Publisher: Applied Psychological Measurement, 4
Page Numbers: 447-467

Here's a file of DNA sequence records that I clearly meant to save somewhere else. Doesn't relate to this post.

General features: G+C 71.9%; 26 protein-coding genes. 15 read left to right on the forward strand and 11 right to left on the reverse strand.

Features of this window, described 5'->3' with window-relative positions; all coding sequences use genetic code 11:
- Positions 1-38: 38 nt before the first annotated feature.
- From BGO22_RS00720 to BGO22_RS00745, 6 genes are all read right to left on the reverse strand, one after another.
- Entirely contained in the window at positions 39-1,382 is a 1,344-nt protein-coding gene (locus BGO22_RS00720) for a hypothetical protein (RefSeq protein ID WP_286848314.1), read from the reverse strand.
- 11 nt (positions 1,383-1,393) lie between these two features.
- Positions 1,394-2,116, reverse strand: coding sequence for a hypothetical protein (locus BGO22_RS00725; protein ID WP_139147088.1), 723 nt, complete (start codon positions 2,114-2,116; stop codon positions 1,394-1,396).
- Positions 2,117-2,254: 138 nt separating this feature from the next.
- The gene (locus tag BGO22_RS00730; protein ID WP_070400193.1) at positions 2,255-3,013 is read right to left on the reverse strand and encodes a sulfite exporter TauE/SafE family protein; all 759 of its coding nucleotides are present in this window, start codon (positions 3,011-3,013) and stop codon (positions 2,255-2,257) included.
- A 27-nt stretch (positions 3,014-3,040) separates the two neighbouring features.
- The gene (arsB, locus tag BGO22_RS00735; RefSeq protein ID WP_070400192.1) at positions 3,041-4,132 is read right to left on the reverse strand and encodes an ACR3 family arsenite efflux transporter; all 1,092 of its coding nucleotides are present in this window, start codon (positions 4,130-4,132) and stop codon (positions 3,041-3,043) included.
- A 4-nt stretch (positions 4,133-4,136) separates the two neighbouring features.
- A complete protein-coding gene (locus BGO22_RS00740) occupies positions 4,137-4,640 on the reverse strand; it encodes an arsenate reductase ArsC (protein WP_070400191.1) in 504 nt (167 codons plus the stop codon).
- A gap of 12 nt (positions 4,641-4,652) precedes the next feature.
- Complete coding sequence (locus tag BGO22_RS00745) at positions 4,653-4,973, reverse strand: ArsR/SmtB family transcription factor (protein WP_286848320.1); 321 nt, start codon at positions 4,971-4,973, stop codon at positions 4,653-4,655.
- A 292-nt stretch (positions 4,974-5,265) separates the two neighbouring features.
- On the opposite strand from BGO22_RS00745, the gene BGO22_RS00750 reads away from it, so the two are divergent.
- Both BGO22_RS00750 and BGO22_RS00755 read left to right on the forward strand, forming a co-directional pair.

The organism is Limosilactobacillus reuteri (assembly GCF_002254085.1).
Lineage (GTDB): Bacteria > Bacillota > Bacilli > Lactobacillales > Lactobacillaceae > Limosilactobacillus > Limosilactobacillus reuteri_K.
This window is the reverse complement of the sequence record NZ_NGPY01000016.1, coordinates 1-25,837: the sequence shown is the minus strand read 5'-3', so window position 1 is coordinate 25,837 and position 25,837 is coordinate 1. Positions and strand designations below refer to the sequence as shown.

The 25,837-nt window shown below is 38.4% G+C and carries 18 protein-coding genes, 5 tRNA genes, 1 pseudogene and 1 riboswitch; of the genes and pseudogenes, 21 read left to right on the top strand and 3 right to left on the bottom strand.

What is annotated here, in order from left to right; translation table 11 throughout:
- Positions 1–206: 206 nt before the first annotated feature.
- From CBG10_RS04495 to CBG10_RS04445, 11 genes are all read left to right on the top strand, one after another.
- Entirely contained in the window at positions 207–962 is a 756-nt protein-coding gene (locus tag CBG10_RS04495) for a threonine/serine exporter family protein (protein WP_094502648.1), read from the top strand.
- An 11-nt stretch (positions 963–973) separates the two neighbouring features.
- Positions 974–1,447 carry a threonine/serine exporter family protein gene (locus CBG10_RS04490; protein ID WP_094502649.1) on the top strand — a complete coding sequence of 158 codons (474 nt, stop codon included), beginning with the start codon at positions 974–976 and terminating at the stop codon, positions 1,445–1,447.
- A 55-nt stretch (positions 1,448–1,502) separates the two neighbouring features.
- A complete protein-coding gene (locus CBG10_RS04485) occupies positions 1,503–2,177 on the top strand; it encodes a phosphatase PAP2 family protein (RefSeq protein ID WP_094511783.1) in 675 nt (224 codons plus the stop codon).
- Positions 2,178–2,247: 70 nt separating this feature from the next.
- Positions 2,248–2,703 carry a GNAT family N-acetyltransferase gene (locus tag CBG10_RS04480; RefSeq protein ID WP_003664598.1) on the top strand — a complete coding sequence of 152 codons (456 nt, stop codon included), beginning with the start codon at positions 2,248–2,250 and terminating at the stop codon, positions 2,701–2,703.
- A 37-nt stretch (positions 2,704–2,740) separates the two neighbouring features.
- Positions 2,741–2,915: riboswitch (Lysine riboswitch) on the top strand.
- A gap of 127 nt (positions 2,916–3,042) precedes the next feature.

Previous methodological reviews and the controversy regarding the adequacy of standard-setting technology are summarized. The judgmental nature of all standard-setting methods is examined, and the debate about whether fallible standards are better than none is recast in the context of three different test uses: pupil diagnosis, pupil certification (for high school graduation or professional licensure), and program evaluation. Exemplary standard-setting methods are reviewed, representing the following major approaches: (1) judgments of test content; (2) judgments about mastery-nonmastery groups; (3) norms and passing rates; (4) empirical methods for discovering standards; and (5) empirical methods for adjusting cutoff scores, given a standard on an external criterion measure. Standards based on the performance of judged mastery groups (the Contrasting Groups method) and certain uses of normative data are likened to Known Groups validation. Recommendations are made for selecting standard-setting techniques depending on test use, including pupil diagnosis, pupil certification, and program evaluation. Future research on standard setting is discussed in the context of improving practical aspects of judgmental methods.